Speaking of Shakespeare Link

Current Events
Those who had the good fortune to attend the most recent event in our signature conversation series, a February 28th engagement in Manhattan's National Arts Club with filmmaker and theater producer Eleanor Bergstein, are now savoring the vivid anecdotes she shared about "Dirty Dancing." We now look forward to a gethering at The Players (Tuesday, March 20) with founder and artistic director Jesse Berger of the Red Bull Theater, and to upcoming dialogues with playwright and director Nagle Jackson (Wednesday, March 21, at the NAC), historian Edward Tenner (Wednesday, April 18, at the NAC), director Sir Richard Eyre (Tuesday, May 15, at The Players), and New Yorker favorite Adam Gopnik (Thursday, June 14). We're also anticipating a festive evening at Hotel La Fonda in Santa Fe (Thursday, March 29). More attractions will be announced in the near future.

On Monday, January 29, we focused on the inspiring efforts of Stephen Burdman, founder and artistic director of the New York Classical Theatre. Three days later, as part of a luncheon gathering at the Woman's National Democratic Club in DC, we chatted with actor and director Keith Baxter, who is delighting Washington audiences in three roles (the Ghost, the Player King, and the Gravedigger) in a production of Hamlet that highlights Michael Kahn's concluding season as Artistic Director of the Shakespeare Theatre Company. One of our attendees, Leslie Weisman, generously shared some reflections on the portion of that conversation that focused on Orson Welles, the actor, director, and producer with whom Mr. Baxter worked when he portrayed Prince Hal in Chimes at Midnight, a 1966 film classic that starred Welles as Falstaff and Sir John Gielgud as King Henry IV.

We opened our 2017-18 SOS season on Friday, October 6, with educator Joanna Read, who heads the London Academy of Dramatic Art (LAMDA). A few days later, on Wednesday, October 18, we enjoyed a delightful evening with Washington Post theater critic Peter Marks. Then on Monday, November 6, we chatted with WNET executive Stephen Segaller, who offered a sneak preview of this spring's attractions in a series called Shakespeare Uncovered, a three-year, 18-episode co-production with the BBC that provides scintillating introductions to the most popular plays in the dramatic repertory. More SOS dates, guests, and enticing topics will be announced soon. For information about programs that took place in the first half of 2017, click here.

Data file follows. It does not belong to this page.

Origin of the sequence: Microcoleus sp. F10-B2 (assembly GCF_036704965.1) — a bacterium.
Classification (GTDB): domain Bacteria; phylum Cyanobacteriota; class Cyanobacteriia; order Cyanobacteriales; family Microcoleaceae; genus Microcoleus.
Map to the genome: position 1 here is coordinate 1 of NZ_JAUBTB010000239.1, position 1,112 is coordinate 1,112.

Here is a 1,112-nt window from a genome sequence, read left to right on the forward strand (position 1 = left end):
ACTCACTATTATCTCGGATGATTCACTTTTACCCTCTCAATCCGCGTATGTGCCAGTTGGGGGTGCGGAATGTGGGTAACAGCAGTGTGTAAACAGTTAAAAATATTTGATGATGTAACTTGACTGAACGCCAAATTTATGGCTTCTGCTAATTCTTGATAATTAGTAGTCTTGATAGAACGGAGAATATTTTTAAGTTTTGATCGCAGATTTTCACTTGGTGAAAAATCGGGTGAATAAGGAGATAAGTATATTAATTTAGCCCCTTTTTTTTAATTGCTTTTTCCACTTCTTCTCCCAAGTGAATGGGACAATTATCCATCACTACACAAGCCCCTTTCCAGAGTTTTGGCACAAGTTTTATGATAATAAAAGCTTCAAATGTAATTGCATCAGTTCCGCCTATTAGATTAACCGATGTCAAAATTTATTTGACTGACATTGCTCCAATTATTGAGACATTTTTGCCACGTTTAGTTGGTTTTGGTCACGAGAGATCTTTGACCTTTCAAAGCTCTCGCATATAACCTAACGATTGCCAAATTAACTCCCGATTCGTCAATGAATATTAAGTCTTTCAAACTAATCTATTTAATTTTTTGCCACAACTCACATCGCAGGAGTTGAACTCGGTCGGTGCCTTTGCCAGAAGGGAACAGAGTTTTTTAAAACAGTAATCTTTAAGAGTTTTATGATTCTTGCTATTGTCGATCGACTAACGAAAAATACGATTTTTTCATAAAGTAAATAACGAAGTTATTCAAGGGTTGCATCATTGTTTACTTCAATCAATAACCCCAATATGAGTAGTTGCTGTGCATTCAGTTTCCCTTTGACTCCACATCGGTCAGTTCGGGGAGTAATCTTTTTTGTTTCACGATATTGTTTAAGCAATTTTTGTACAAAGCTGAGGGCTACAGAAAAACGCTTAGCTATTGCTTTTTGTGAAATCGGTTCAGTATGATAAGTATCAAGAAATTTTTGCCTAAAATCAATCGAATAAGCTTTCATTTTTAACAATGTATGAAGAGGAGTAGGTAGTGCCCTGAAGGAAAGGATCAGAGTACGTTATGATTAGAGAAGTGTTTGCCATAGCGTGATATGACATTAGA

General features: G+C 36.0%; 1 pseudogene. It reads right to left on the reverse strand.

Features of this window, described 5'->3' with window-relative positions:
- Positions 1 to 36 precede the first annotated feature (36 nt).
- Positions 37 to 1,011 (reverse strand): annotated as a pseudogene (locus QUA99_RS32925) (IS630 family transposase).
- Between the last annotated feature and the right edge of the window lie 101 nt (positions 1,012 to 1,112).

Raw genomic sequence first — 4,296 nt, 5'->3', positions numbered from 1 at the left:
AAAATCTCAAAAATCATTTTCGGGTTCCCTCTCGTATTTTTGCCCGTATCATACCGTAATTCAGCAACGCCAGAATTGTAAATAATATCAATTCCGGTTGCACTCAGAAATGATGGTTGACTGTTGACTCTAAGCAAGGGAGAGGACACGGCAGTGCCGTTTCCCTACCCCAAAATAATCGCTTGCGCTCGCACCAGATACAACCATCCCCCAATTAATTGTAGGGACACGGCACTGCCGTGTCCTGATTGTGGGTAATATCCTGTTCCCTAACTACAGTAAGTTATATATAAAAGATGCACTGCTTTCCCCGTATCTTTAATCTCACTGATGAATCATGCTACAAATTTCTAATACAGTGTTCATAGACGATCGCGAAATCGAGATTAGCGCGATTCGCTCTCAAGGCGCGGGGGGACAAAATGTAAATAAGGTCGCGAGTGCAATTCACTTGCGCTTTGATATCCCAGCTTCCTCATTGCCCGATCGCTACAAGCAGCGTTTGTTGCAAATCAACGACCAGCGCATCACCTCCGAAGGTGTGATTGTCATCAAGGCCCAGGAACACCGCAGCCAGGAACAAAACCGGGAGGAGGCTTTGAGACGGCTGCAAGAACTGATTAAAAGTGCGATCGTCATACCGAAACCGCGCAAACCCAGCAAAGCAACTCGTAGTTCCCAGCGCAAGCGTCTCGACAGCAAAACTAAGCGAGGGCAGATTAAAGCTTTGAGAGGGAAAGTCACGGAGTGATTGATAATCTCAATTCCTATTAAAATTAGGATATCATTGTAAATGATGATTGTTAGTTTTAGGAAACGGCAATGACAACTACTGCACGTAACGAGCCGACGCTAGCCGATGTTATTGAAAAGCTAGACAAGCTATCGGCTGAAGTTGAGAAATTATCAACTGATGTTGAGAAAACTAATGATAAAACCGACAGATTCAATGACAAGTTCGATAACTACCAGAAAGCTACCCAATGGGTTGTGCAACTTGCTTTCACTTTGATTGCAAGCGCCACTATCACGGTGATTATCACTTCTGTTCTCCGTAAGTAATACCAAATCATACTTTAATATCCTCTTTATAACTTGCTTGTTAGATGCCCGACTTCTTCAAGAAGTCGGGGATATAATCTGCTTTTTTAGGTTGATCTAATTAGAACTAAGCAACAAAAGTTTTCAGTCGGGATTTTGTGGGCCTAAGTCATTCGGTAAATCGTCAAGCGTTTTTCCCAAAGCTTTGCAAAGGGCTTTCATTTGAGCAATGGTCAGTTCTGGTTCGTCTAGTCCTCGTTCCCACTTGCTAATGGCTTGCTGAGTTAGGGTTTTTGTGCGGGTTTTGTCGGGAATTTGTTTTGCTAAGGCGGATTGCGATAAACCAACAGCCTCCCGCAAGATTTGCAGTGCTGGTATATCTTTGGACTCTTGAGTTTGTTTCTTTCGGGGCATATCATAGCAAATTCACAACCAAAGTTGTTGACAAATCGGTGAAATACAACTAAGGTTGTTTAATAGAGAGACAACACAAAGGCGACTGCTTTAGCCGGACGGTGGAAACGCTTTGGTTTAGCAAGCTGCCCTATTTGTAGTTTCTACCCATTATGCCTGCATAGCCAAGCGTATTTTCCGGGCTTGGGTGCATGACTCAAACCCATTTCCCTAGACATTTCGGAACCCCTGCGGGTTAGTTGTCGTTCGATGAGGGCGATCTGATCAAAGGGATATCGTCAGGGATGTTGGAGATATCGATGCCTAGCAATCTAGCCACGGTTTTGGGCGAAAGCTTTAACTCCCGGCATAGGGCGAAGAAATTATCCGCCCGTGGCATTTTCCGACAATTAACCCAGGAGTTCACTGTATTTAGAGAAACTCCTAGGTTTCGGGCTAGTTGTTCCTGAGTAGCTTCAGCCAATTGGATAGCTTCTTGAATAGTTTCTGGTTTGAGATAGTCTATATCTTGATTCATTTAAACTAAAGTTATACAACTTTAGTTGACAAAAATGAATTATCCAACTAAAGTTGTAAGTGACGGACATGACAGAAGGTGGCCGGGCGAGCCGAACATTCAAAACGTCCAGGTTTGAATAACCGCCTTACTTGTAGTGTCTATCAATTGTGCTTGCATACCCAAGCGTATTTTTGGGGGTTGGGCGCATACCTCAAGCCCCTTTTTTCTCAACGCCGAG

One of the highlights of an eventful 2017 occurred on Sunday, October 15, when the Guild bestowed its prestigious Gielgud Award on playwright David Hare. Sir David is the first dramatist to receive a Gielgud, and attendees were deeply moved by the eloquent remarks he delivered as he accepted this year's beautiful Clive Francis trophy. The ceremony took place as part of a UK Theatre Awards luncheon in one of London's most legendary institutions, an edifice Shakespeare refers to in Richard III. And as usual it received extensive media coverage, with illustrated stories in such news sources as Broadway World, What's On Stage, The Stage, and Theatre News.

As we look forward to the Guild's upcoming engagements, among them this summer's production of A Midsummer Night's Dream in one of the most welcoming amphitheaters in the nation, we're savoring a presentation of The Tempest that took place August 23-31 at the Santa Fe Botanical Garden. More than 1500 attendees applauded a production that featured superb acting, entrancing music and special effects, and an exquisite set by designer Jay Bush. To learn more about Shakespeare in the Garden, read the informative background article by Jennifer Levin and the judicious review by James M. Keller in Pasatiempo, the Santa Fe New Mexican's unique cultural supplement.

This production was brilliantly directed by Nagle Jackson, who helped artistic director Rachel Kelly preside over several seasons of Shakespeare in Santa Fe between 1997 and 2002. Mr. Jackson had returned to La Tierra Encantada in 2013 for a sprightly St. John's College medley that proved to be a complete Delight, indeed one that Mr. Keller described in Pasatiempo as that summer's "most endearing revival." His 2017 Tempest took place in a magic circle that evoked such predecessors as the amphitheaters of Greek antiquity, the "Wooden O" that Shakespeare evokes in his prologue to Henry V, and the Zia Sun Symbol that adorns the New Mexico flag. Pulsating with reminders that an aging playwright was scripting his valedictory drama at the same time a Spanish army was seeking to establish its "brave new world" in a terrain that had long been occupied by earlier settlers, this rendering of a classic score proved especially engaging for residents of the American Southwest.

For more detail about our 2017 programming, click here; for links to highlights of previous seasons, click here. If you wish to join and receive periodic updates from The Shakespeare Guild, we invite you to visit our MEMBERSHIP page for types of affiliation. There you'll find a link to a page where you can register for events, enroll as a Guild member, or provide a tax-exempt DONATION.